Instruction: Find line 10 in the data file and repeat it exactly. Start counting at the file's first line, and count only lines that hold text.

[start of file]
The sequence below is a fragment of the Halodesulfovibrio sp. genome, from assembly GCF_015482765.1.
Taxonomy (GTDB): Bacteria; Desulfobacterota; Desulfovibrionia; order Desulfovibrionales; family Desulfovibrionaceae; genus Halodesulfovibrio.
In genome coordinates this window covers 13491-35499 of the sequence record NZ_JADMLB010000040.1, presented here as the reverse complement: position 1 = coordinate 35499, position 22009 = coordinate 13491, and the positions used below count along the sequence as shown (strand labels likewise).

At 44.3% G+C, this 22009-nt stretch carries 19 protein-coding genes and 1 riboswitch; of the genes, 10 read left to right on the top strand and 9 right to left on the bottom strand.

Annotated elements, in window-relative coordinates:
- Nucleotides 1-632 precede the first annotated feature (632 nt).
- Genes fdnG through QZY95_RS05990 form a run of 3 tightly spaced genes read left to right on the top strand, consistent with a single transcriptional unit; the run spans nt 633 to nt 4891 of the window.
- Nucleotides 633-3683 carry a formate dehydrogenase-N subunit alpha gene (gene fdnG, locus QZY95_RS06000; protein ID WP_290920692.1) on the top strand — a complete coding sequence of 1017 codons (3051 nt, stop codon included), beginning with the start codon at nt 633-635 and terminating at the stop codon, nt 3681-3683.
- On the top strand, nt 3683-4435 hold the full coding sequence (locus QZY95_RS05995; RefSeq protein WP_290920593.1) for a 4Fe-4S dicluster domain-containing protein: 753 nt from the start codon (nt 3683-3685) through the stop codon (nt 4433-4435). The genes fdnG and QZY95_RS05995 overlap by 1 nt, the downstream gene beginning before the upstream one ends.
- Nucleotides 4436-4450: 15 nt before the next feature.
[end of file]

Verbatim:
- Nucleotides 4436-4450: 15 nt before the next feature.